In some cases, back and face are reversible. Thus, the circle imagined by the psychologist E. Rubin is divided into eight equal sectors, striated alternately in the direction of the rays and in the transverse direction. The subject who looks at the whole perceives sometimes a cross striped lengthwise on a background striped transversely, and sometimes a cross crossed out on a striped background lengthwise. The same surface plays both roles, depending on whether it is centered on the yellow spot (it is then a figure) or whether it is perceived by the peripheral cells of the retina (it becomes background).


For a figure to be clearly distinguished from the background, a certain number of conditions must be fulfilled. The whole of the lines must be strongly enough structured to be centered inevitably and without hesitation on the yellow spot. The figure, generally closed or very slightly open, is made up of continuous segments; it remains fairly simple, uniformly colored, and often has a center or an axis of symmetry. The circle, spiral, ellipse, parallel lines, triangle, trapezoid, rectangle, square, rhombus, and all regular polygons are among the most noticeable figures. These are good forms, according to the expression of supporters of Gestaltpsychology (or psychology of form) such as Wolfgang Köhler in Germany, and Paul Guillaume in France.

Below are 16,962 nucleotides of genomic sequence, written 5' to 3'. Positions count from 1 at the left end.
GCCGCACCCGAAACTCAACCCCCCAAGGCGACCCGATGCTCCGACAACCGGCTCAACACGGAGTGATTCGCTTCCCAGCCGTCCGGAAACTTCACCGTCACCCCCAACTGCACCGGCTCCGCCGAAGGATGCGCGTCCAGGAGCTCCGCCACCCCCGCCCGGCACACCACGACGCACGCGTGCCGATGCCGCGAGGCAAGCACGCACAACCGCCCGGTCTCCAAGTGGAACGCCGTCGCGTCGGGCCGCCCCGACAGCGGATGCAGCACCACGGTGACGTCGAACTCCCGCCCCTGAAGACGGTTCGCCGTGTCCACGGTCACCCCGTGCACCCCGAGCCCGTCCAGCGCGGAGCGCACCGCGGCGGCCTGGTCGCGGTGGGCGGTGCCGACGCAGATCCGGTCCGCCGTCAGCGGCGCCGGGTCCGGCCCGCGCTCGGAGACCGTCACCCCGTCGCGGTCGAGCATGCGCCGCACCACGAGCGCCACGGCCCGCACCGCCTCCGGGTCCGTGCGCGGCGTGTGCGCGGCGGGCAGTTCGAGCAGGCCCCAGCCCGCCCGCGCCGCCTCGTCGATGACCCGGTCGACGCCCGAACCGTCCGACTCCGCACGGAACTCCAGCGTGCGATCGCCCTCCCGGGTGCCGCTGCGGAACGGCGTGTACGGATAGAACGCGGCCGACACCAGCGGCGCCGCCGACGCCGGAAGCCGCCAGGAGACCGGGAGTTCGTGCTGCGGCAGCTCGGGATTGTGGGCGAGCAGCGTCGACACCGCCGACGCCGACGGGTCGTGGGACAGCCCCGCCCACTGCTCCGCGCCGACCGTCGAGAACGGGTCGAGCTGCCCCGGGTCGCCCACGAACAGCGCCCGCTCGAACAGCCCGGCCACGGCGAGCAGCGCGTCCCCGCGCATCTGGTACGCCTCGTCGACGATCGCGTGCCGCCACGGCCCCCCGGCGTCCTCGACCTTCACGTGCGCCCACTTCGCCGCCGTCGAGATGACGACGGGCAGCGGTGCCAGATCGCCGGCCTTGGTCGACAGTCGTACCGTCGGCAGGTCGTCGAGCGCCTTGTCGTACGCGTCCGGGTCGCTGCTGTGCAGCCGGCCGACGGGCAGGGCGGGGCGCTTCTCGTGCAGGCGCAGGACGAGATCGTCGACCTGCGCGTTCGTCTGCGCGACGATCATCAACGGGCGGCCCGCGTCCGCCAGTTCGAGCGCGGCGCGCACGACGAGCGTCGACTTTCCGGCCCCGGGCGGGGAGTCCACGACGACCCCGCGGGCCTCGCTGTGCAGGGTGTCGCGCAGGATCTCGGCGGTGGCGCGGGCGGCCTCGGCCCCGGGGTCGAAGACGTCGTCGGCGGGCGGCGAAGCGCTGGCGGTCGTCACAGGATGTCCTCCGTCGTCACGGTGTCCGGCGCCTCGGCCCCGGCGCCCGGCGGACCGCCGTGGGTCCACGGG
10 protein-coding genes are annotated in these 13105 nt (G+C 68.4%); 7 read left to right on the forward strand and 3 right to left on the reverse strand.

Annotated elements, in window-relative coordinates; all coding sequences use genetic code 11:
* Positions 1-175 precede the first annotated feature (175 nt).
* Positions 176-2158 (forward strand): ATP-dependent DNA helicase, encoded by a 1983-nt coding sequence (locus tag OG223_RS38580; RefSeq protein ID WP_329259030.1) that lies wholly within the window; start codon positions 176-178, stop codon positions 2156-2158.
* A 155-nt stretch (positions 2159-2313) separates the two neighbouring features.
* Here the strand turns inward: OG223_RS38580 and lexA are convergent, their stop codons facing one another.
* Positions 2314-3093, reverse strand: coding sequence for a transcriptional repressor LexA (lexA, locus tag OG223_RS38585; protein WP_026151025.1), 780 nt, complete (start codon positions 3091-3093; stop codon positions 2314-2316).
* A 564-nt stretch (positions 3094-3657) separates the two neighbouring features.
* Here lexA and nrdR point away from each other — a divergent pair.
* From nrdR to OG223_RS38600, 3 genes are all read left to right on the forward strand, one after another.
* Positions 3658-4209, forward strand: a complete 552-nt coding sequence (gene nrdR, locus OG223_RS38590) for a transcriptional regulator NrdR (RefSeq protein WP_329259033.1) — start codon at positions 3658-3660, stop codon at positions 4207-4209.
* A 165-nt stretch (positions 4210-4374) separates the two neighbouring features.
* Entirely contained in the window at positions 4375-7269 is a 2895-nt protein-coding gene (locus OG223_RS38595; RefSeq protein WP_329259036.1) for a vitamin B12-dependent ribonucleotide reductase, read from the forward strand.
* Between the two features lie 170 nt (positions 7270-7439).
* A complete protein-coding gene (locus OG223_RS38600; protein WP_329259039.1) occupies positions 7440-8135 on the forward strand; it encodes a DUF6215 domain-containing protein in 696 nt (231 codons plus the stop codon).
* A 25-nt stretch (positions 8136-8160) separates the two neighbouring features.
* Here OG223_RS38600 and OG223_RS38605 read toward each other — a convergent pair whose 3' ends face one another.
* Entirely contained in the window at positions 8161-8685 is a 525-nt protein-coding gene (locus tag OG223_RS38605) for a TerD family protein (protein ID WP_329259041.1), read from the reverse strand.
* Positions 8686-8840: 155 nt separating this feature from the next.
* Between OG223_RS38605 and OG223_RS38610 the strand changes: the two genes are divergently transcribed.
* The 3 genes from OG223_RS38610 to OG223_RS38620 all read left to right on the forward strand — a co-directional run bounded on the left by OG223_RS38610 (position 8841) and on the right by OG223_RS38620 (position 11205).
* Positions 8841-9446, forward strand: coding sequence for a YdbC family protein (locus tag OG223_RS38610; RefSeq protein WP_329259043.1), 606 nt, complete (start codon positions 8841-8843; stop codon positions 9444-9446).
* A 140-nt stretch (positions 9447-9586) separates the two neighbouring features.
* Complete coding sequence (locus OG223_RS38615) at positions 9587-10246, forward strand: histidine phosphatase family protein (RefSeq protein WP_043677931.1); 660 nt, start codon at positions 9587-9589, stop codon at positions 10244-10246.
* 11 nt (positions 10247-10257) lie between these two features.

Good form can be more or less stable; it can resist more or less well the disturbances of the perceptual field. When several elements of the background themselves become good shapes, the figure is modified; sometimes it even disappears completely from the viewer’s eyes. Generally, the conflict between two contradictory good forms is resolved by a compromise. Certain features of one of the two figures are distorted, curved or underestimated, and the optical illusion is thus generated.